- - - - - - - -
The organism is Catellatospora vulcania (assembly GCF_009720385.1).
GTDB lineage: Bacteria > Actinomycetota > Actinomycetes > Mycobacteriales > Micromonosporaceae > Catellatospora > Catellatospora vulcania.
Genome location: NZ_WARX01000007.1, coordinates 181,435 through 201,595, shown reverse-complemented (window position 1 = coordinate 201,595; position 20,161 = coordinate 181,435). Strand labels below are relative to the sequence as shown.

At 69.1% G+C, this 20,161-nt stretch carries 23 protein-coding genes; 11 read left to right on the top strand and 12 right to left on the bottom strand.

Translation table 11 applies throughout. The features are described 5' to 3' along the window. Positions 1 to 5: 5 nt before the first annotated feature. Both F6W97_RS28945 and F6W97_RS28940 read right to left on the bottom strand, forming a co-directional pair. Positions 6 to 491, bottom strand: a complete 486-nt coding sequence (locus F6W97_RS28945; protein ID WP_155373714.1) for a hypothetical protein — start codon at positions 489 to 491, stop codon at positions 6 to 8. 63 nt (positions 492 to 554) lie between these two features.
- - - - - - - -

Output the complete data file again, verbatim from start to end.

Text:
The organism is Catellatospora vulcania (assembly GCF_009720385.1).
GTDB lineage: Bacteria > Actinomycetota > Actinomycetes > Mycobacteriales > Micromonosporaceae > Catellatospora > Catellatospora vulcania.
Genome location: NZ_WARX01000007.1, coordinates 181,435 through 201,595, shown reverse-complemented (window position 1 = coordinate 201,595; position 20,161 = coordinate 181,435). Strand labels below are relative to the sequence as shown.

At 69.1% G+C, this 20,161-nt stretch carries 23 protein-coding genes; 11 read left to right on the top strand and 12 right to left on the bottom strand.

Translation table 11 applies throughout. The features are described 5' to 3' along the window. Positions 1 to 5: 5 nt before the first annotated feature. Both F6W97_RS28945 and F6W97_RS28940 read right to left on the bottom strand, forming a co-directional pair. Positions 6 to 491, bottom strand: a complete 486-nt coding sequence (locus F6W97_RS28945; protein ID WP_155373714.1) for a hypothetical protein — start codon at positions 489 to 491, stop codon at positions 6 to 8. 63 nt (positions 492 to 554) lie between these two features.